Open Access Articles- Top Results for Achlorhydria


Hydrogen chloride (major component of gastric acid)
Classification and external resources
ICD-10 K31.8
ICD-9 536.0
DiseasesDB 29513
eMedicine med/18
NCI Achlorhydria
Patient UK Achlorhydria
MeSH D000126

Achlorhydria /klɔərˈhdriə/ or hypochlorhydria refers to states where the production of hydrochloric acid in gastric secretions of the stomach and other digestive organs is absent or low, respectively.[1] It is associated with various other medical problems.

Signs and symptoms

Irrespective of the cause, achlorhydria can result as known complications of bacterial overgrowth and intestinal metaplasia and symptoms are often consistent with those diseases:

Since acidic pH facilitates the absorption of iron, achlorhydric patients often develop iron deficiency anemia.

Bacterial overgrowth and B12 deficiency (pernicious anemia) can cause micronutrient deficiencies that result in various clinical neurological manifestations, including visual changes, paresthesias, ataxia, limb weakness, gait disturbance, memory defects, hallucinations, and personality and mood changes, should also be obtained.

Risk of particular infections, such as Vibrio vulnificus (commonly from seafood) is increased. Even without bacterial overgrowth, low stomach acid (high pH) can lead to nutritional deficiencies through decreased absorption of basic electrolytes (magnesium, zinc, etc.) and vitamins (including vitamin C, vitamin K, and the B complex of vitamins). Such deficiencies may be involved in the development of a wide range of pathologies, from fairly benign neuromuscular issues to life-threatening diseases.



For practical purposes, gastric pH at endoscopy should be done in someone with suspected achlorhydria. Older testing methods using fluid aspiration through a nasogastric tube can be done, but these procedures can cause significant discomfort and are less efficient ways to obtain a diagnosis.

A complete 24-hour profile of gastric acid secretion is best obtained during an esophageal pH monitoring study.

Achlorhydria may also be documented by measurements of extremely low levels of pepsinogen A (PgA) (< 17 mcg/L) in blood serum. The diagnosis may be supported by high serum gastrin levels (>500-1000 pg/mL).[3]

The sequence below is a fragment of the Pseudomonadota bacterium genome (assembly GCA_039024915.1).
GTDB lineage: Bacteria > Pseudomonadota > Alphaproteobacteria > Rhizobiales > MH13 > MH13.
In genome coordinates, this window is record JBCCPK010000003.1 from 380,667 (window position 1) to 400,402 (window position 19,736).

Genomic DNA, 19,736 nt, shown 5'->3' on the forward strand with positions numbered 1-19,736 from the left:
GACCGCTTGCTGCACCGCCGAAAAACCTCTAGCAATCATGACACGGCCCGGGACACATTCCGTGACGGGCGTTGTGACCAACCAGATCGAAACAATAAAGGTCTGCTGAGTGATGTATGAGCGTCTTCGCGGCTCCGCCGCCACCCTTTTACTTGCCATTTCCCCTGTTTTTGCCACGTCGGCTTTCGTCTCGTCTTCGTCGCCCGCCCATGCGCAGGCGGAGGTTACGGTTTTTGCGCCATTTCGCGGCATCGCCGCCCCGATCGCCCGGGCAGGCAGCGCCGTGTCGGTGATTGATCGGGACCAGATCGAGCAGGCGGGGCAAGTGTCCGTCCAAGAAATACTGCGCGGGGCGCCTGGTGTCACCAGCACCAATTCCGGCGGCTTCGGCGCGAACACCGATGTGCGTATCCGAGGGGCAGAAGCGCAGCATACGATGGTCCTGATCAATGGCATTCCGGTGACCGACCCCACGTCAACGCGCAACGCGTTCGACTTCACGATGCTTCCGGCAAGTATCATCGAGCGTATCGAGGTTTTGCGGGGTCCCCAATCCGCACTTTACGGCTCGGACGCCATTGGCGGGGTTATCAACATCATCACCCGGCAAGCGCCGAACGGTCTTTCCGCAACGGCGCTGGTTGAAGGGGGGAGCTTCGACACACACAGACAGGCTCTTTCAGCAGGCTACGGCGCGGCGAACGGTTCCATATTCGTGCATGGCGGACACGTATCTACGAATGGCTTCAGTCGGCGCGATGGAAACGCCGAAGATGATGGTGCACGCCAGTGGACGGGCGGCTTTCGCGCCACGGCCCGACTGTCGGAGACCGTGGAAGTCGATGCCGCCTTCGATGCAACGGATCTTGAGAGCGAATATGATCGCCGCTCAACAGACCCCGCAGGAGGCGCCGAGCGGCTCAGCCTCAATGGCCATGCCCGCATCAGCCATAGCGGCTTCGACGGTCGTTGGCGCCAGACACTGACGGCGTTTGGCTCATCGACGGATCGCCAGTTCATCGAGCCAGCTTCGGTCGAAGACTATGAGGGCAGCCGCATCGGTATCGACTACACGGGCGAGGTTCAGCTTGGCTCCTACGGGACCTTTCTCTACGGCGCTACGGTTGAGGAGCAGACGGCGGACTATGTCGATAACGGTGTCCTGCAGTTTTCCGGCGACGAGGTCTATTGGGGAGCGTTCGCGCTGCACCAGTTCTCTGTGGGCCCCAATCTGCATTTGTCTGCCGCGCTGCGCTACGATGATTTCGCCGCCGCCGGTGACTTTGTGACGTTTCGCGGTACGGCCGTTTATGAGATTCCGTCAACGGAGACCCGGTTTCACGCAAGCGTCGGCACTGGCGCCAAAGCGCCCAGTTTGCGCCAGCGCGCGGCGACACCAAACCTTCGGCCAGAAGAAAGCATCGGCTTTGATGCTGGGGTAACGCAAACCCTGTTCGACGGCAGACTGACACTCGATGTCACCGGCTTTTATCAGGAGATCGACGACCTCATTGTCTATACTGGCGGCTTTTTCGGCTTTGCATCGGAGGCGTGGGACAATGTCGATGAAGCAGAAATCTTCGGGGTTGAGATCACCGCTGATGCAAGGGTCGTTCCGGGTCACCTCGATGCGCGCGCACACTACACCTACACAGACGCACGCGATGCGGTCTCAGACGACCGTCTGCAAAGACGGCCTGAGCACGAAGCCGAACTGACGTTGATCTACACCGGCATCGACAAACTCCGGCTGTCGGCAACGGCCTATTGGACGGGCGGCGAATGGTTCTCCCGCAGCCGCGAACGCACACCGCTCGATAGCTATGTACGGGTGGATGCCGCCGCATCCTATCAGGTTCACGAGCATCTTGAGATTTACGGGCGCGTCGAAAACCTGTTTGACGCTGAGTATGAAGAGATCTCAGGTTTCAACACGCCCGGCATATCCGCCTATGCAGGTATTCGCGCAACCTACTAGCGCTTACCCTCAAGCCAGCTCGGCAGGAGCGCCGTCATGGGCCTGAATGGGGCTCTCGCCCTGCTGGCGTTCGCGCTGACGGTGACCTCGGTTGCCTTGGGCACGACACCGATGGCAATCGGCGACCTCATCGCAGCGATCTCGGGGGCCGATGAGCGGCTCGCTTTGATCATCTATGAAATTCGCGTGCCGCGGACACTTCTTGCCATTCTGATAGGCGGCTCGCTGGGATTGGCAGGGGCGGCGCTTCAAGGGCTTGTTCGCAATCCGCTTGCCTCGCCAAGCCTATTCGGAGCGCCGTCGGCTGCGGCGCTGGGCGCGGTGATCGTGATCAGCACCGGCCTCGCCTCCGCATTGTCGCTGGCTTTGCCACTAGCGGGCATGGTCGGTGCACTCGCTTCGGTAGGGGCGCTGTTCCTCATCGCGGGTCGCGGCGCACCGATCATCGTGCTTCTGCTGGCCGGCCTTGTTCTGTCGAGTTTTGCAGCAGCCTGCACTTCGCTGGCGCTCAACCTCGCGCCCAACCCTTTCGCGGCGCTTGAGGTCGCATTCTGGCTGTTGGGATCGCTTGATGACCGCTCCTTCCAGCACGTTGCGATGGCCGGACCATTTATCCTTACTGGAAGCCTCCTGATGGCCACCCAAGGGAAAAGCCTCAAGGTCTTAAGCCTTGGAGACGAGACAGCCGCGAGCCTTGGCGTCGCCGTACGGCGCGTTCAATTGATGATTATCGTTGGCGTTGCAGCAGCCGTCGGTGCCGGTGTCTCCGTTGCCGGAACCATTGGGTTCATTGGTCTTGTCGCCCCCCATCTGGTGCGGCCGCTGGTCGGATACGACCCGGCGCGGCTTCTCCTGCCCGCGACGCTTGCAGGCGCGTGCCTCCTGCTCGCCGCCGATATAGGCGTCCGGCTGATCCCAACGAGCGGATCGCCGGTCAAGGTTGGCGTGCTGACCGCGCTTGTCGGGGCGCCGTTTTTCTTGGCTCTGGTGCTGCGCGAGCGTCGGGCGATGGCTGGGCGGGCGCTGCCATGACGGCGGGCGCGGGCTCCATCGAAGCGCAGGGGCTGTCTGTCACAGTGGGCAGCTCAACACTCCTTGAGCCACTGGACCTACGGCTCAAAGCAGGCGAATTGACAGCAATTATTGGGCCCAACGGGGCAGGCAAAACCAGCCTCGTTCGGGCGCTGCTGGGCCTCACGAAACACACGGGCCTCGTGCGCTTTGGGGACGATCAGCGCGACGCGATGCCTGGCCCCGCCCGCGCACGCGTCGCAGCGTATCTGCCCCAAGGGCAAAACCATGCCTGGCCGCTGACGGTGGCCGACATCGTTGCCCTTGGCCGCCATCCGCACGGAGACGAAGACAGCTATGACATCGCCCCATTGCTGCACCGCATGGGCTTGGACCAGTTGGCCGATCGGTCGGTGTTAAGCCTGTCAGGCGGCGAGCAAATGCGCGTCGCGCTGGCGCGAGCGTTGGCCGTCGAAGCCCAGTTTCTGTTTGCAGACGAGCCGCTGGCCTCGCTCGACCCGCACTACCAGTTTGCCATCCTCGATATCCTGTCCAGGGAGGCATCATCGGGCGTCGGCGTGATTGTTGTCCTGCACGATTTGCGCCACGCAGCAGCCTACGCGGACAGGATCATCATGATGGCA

The "Heidelberg test" is an alternative way to measure stomach acid and diagnose hypochlorhydria/achlorhydria.

A check can exclude deficiencies in iron, calcium, prothrombin time, vitamin B-12, vitamin D, and thiamine. Complete blood count with indices and peripheral smears can be examined to exclude anemia. Elevation of serum folate is suggestive of small bowel bacterial overgrowth. Bacterial folate can be absorbed into the circulation.

Once achlorhydria is confirmed, a hydrogen breath test can check for bacterial overgrowth.


Treatment focuses on addressing the underlying cause of symptoms.

Treatment of gastritis that leads to pernicious anemia consists of parenteral vitamin B-12 injection. Associated immune-mediated conditions (e.g., insulin dependent diabetes mellitus, autoimmune thyroiditis) should also be treated. However, treatment of these disorders has no known effect in the treatment of achlorhydria.

Achlorhydria associated with Helicobacter pylori infection may respond to H pylori eradication therapy, although resumption of gastric acid secretion may only be partial and it may not always reverse the condition completely.[4]

Antimicrobial agents, including metronidazole, amoxicillin/clavulanate potassium, ciprofloxacin, and rifaximin, can be used to treat bacterial overgrowth.

Achlorhydria resulting from long-term PPI use may be treated by dose reduction or withdrawal of the PPI.


Little is known on the prognosis of achlorhydria, although there have been reports of an increased risk of gastric cancer.[5]

A 2007 review article noted that non-Helicobacter bacterial species can be cultured from achlorhydric (pH > 4.0) stomachs, whereas normal stomach pH only permits the growth of Helicobacter species. Bacterial overgrowth may cause false positive H. Pylori test results due to the change in pH from urease activity.[6]

Small bowel bacterial overgrowth is a chronic condition. Retreatment may be necessary once every 1–6 months.[7] Prudent use of antibacterials now calls for an antibacterial stewardship policy to manage antibiotic resistance.[8]

Experiments have shown that non-Helicobacter bacteria can induce atrophic gastritis in achlorhydric mice, which in turn can cause gastric carcinoma.[9]

See also


  1. Kohli, Divyanshoo R., Jennifer Lee, and Timothy R. Koch. "Achlorhydria." Medscape. Ed. B S. Anand. N.p., 29 Apr. 2015. Web. 25 May 2015.
  2. El-Omar EM, Oien K, El-Nujumi A et al. (1997). "Helicobacter pylori infection and chronic gastric acid hyposecretion". Gastroenterology 113 (1): 15–24. PMID 9207257. doi:10.1016/S0016-5085(97)70075-1. 
  3. Divyanshoo Rai Kohli. "Achlorhydria Workup". Medscape. Retrieved 13 September 2014. 
  4. PMID 15153171 (PubMed)
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  5. Svendsen JH, Dahl C, Svendsen LB, Christiansen PM (1986). "Gastric cancer risk in achlorhydric patients. A long-term follow-up study". Scand. J. Gastroenterol. 21 (1): 16–20. PMID 3952447. doi:10.3109/00365528609034615. 
  6. Brandi G (Aug 2006). "Urease-positive bacteria other than Helicobacter pylori in human gastric juice and mucosa". Am J Gastroenterol. 101: 1756–61. PMID 16780553. doi:10.1111/j.1572-0241.2006.00698.x. 
  7. Divyanshoo Rai Kohli. "Achlorhydria Follow-up". Medscape. Retrieved 13 September 2014. 
  8. Lee CR, Cho IH, Jeong BC, Lee SH (Sep 12, 2013). "Strategies to minimize antibiotic resistance". Int J Environ Res Public Health. 10 (9): 4274–305. PMC 3799537. PMID 24036486. doi:10.3390/ijerph10094274. 
  9. Fox JG, Wang TC (2007). "Inflammation, atrophy, and gastric cancer.". J Clin Invest. 117 (1): 60–69. PMC 1716216. PMID 17200707. doi:10.1172/JCI30111.